The move to hike in March is significant in large part because it indicates the Fed is on a more aggressive trajectory than the market originally thought. Amid the current economic and political climate — not to mention a national debt quickly approaching $20 trillion — a tighter Fed has many implications.

However, Evercore believes the hike should be interpreted not as hawkish, or signaling a more aggressive path to higher rates, but rather as a bullish indicator of confidence in the economy…. the Fed has been basing policy not only on how the U.S. recovery is coming along, but also on how things are shaping up globally. Indications that Europe isn't about to collapse beneath its sovereign debt load and that China has a firmer grasp on its slowing growth have helped contribute to a growing sense of confidence on a global level.

Despite the overwhelming amount of positive news, which certainly portends a rate hike, I'm going to leave you with a few charts, and comments, that I'm sure are making rounds in the inbox's of Fed Governors and staff at the FOMC that could propel voting members to continue with their long adhered to ‘look and see' approach, including:

(1) About that national debt, according to Peter G. Peterson Foundation, under current law, CBO projects that net interest costs will more than double over the next 10 years, soaring from $270 billion in 2017 to $712 billion in 2026 and totaling $4.8 trillion over the period. 1 Interest costs are expected to continue climbing beyond the next 10 years and are projected to be the third largest category in the federal budget by 2028 (after just Social Security and Medicare), the second largest category in 2046, and the single largest category in 2050.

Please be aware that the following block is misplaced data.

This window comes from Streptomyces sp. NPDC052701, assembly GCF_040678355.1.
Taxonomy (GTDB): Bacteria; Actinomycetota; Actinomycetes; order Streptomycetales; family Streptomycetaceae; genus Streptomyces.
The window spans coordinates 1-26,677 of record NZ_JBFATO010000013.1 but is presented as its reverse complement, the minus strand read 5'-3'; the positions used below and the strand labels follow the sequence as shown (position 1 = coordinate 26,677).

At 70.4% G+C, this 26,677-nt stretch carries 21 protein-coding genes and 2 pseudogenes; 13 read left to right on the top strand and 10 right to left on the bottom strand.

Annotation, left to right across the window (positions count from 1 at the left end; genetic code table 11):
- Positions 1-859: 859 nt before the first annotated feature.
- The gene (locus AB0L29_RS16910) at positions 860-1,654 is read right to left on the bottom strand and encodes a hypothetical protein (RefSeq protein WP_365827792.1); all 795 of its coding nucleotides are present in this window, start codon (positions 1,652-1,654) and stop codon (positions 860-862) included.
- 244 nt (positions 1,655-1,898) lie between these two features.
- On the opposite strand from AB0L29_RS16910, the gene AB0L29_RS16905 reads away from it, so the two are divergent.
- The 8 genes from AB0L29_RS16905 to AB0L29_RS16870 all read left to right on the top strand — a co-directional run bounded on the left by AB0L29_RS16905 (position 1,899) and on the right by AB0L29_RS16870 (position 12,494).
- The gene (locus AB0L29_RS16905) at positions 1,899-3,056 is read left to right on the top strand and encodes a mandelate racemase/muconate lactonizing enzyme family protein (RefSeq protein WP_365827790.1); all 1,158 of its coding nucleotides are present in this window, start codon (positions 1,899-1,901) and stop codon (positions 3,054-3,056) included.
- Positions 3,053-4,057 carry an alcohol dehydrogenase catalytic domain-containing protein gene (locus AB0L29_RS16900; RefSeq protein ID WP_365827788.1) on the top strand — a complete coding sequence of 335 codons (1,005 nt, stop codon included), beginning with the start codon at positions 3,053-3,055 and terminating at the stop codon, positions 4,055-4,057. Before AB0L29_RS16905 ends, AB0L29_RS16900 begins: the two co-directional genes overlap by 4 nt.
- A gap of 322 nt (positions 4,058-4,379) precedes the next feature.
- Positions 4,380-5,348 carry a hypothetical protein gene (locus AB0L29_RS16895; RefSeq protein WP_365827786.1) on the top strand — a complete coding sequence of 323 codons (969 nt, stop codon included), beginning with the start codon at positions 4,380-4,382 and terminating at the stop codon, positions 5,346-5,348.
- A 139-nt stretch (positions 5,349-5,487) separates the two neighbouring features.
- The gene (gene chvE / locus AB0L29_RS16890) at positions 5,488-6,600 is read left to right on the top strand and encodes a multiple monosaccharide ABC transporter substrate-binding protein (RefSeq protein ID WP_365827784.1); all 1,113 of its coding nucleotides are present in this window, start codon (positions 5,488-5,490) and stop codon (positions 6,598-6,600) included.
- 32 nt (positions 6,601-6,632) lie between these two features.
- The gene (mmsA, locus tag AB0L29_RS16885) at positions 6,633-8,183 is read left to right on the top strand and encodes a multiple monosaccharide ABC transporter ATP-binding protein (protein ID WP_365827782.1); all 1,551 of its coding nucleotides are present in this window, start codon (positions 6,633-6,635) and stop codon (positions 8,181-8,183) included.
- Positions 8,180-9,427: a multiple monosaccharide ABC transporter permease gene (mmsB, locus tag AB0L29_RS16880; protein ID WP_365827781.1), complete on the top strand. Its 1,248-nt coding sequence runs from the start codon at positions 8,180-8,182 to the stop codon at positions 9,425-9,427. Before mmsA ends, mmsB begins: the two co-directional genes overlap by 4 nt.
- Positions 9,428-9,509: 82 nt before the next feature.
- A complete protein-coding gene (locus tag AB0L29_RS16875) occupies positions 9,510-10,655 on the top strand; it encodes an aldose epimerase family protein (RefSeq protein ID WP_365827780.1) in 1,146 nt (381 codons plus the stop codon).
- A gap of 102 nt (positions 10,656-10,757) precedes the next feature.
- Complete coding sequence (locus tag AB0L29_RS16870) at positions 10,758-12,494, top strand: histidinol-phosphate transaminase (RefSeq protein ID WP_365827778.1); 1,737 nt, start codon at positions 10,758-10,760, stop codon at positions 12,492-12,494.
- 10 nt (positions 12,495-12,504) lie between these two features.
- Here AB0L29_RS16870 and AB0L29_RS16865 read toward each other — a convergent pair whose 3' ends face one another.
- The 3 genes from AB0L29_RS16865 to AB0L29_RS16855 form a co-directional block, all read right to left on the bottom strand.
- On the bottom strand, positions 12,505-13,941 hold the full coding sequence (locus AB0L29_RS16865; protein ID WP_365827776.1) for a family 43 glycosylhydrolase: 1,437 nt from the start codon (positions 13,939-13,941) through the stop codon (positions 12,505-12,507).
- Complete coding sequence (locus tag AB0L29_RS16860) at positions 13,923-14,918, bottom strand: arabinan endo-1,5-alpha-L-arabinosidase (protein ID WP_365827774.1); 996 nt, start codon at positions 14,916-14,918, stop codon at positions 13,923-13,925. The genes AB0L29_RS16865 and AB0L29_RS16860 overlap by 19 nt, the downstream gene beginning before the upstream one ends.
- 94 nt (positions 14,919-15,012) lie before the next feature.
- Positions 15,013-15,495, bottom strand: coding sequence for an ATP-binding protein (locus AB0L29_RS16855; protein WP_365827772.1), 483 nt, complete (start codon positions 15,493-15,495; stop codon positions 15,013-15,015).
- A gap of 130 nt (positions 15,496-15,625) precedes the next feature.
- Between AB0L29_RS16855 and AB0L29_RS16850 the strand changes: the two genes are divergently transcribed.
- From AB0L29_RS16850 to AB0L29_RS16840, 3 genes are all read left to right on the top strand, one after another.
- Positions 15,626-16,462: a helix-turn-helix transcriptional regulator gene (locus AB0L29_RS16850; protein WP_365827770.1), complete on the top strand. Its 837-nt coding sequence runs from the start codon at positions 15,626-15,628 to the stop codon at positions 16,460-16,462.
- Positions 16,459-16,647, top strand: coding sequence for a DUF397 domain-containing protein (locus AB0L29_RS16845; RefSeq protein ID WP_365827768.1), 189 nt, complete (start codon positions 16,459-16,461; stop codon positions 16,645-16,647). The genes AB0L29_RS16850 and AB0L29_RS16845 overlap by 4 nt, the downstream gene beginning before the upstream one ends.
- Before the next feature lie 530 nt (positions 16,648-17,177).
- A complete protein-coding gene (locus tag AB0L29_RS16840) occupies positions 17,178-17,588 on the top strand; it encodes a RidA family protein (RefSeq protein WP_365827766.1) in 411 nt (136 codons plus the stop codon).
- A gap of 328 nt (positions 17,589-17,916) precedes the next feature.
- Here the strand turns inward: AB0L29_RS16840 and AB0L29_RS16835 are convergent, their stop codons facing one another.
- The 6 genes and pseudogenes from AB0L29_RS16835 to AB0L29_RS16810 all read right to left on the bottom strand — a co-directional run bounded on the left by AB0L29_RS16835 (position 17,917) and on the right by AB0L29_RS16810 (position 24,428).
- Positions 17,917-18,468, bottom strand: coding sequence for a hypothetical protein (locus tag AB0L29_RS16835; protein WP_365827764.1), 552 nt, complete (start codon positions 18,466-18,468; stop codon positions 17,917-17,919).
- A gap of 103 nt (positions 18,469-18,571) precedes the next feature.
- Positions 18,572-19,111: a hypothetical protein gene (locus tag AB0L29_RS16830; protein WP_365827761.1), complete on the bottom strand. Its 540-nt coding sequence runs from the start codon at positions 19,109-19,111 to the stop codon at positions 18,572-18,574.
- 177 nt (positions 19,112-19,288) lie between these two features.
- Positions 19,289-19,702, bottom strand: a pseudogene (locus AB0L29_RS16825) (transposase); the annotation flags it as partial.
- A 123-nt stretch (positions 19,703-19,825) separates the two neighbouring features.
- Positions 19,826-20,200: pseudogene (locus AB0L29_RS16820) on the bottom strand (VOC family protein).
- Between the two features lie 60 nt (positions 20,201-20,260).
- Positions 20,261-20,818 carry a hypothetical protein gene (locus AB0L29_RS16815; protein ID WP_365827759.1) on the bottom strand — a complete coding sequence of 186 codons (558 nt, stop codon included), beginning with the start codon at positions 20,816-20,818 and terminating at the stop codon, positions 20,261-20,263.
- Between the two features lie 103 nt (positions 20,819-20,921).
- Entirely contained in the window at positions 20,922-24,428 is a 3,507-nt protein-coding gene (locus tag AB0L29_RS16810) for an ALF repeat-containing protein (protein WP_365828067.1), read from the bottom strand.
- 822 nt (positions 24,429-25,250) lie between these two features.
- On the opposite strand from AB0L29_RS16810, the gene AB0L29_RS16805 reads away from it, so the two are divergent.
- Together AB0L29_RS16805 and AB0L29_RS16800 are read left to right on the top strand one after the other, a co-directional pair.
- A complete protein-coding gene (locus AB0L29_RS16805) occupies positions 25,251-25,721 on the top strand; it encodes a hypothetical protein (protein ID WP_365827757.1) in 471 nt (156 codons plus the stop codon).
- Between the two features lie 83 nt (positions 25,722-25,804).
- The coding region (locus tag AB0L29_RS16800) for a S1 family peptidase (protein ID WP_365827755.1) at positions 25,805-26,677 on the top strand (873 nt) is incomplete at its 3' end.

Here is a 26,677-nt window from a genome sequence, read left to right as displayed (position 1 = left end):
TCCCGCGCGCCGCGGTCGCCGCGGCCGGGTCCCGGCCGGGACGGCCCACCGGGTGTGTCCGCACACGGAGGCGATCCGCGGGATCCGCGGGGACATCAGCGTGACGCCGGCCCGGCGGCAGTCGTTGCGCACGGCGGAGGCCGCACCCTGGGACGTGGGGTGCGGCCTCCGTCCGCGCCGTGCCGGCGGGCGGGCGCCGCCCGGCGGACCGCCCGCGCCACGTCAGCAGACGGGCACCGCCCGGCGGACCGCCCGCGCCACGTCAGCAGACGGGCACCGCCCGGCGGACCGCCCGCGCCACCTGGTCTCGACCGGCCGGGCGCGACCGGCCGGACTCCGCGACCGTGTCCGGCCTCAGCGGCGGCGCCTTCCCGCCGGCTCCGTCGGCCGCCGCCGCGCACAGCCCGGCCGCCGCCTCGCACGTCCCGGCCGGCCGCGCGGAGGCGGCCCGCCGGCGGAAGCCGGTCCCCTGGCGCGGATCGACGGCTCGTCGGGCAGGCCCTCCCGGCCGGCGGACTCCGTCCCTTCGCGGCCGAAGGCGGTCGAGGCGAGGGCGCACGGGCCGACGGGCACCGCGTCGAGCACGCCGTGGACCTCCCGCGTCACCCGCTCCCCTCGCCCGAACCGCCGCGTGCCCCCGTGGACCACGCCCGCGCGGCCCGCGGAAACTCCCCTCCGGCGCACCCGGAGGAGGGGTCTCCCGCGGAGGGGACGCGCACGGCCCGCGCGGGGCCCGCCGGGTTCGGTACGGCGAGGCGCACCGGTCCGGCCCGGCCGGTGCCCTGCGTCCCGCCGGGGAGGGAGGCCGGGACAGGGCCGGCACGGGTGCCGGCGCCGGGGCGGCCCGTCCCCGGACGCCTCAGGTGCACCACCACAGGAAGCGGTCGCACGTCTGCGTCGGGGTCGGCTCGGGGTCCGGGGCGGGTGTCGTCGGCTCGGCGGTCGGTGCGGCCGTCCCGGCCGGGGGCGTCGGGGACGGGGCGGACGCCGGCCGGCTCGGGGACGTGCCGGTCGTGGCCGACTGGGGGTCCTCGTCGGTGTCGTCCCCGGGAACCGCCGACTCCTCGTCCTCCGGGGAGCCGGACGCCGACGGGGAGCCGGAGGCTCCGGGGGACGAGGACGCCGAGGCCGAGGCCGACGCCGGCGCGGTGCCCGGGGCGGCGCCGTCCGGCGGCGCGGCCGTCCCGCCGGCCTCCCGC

Moreover, as Daniel Amerman explains, if the interest rate on that debt were to rise by even 1%, the annual federal deficit rises by $190 billion. A 2% increase in interest rate levels would up the federal deficit by $380 billion, and if rates were 5% higher, the annual federal deficit rises by $950 billion.

Impact of Rising interest rates on US national debt

(2) As to Europe, Mike Shedlock from SitkaPacific asserts, if European markets are implied to be stabilizing, I believe capital movement speaks much louder than words….

Eurozone capital flight - Target2

For reference, Target2 stands for Trans-European Automated Real-time Gross Settlement System. It is a reflection of capital flight from the "Club-Med" countries in Southern Europe (Greece, Spain, and Italy) to banks in Northern Europe. As capital moves more towards Germany it will be interesting to see if the trend of German based funds buying US real estate increases as detailed in a previous article. Although currently not a huge trend could certainly become more of a force with looming European elections and the prospect of continued European instability very much a possibility.

Neither I, nor anyone else, have a crystal ball which can portend future interest rate hikes. At best, all we can collectively do is read the same tea leaves and make our best assessment based on our current financial, life and investment positions. I firmly believe the Fed, and Federal Government, has unwittingly, although points can be made for wittingly, positioned itself between a rock and a hard place, i.e. no room to move interest rates should recession hit, ballooning national debt and a world plagued by crisis. Although none of these will turn catastrophic with a nominal bump in the Fed Funds rate by 25 to 50 bps come March 15th, it must be, if not 'the' but 'a', lens through which we see the current market. Personally, I see the Fed very concerned about global financial markets with the US gradually becoming the final safe investment harbor. Take this sentiment and juxtapose it next to Trump who (#1) by previous profession alone loves debt (can be both good and bad), (#2) with a preference for debt, it's reasonable to assume Trump wants a Federal Reserve willing to inflate and weaken the dollar in favor of trade and (#3) Trump gets to add four of his own people to the Federal Reserve within the year.

With this in mind, I leave you to make your own interest rate predictions. Happy investing!